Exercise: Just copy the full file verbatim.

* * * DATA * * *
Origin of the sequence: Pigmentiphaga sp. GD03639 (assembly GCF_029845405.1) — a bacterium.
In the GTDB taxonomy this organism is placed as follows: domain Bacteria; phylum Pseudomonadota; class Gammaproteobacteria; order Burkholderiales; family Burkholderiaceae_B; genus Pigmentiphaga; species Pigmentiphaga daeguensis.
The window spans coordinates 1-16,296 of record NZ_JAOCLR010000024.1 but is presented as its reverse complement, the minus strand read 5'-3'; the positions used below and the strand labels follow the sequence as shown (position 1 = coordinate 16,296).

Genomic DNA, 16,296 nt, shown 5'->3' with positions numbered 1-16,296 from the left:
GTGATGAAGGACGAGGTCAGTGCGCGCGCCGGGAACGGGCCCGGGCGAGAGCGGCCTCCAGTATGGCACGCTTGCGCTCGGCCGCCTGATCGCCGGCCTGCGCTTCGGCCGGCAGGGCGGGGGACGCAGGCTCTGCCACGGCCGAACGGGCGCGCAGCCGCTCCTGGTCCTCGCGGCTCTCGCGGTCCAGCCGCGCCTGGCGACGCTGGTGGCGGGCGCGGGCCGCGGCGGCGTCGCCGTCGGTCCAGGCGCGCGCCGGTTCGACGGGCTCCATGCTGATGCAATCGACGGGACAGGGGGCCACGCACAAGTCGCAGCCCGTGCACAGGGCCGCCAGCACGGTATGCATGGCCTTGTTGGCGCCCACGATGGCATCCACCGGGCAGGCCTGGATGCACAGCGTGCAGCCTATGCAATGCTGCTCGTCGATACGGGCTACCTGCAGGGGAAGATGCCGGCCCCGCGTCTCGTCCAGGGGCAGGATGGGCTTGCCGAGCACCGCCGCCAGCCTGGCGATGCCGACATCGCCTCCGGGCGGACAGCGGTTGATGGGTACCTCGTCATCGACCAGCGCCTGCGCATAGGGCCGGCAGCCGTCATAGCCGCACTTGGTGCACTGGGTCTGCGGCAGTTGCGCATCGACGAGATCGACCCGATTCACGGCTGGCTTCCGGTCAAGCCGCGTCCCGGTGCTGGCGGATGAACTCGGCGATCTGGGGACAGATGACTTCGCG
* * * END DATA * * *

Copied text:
Origin of the sequence: Pigmentiphaga sp. GD03639 (assembly GCF_029845405.1) — a bacterium.
In the GTDB taxonomy this organism is placed as follows: domain Bacteria; phylum Pseudomonadota; class Gammaproteobacteria; order Burkholderiales; family Burkholderiaceae_B; genus Pigmentiphaga; species Pigmentiphaga daeguensis.
The window spans coordinates 1-16,296 of record NZ_JAOCLR010000024.1 but is presented as its reverse complement, the minus strand read 5'-3'; the positions used below and the strand labels follow the sequence as shown (position 1 = coordinate 16,296).

Genomic DNA, 16,296 nt, shown 5'->3' with positions numbered 1-16,296 from the left:
GTGATGAAGGACGAGGTCAGTGCGCGCGCCGGGAACGGGCCCGGGCGAGAGCGGCCTCCAGTATGGCACGCTTGCGCTCGGCCGCCTGATCGCCGGCCTGCGCTTCGGCCGGCAGGGCGGGGGACGCAGGCTCTGCCACGGCCGAACGGGCGCGCAGCCGCTCCTGGTCCTCGCGGCTCTCGCGGTCCAGCCGCGCCTGGCGACGCTGGTGGCGGGCGCGGGCCGCGGCGGCGTCGCCGTCGGTCCAGGCGCGCGCCGGTTCGACGGGCTCCATGCTGATGCAATCGACGGGACAGGGGGCCACGCACAAGTCGCAGCCCGTGCACAGGGCCGCCAGCACGGTATGCATGGCCTTGTTGGCGCCCACGATGGCATCCACCGGGCAGGCCTGGATGCACAGCGTGCAGCCTATGCAATGCTGCTCGTCGATACGGGCTACCTGCAGGGGAAGATGCCGGCCCCGCGTCTCGTCCAGGGGCAGGATGGGCTTGCCGAGCACCGCCGCCAGCCTGGCGATGCCGACATCGCCTCCGGGCGGACAGCGGTTGATGGGTACCTCGTCATCGACCAGCGCCTGCGCATAGGGCCGGCAGCCGTCATAGCCGCACTTGGTGCACTGGGTCTGCGGCAGTTGCGCATCGACGAGATCGACCCGATTCACGGCTGGCTTCCGGTCAAGCCGCGTCCCGGTGCTGGCGGATGAACTCGGCGATCTGGGGACAGATGACTTCGCG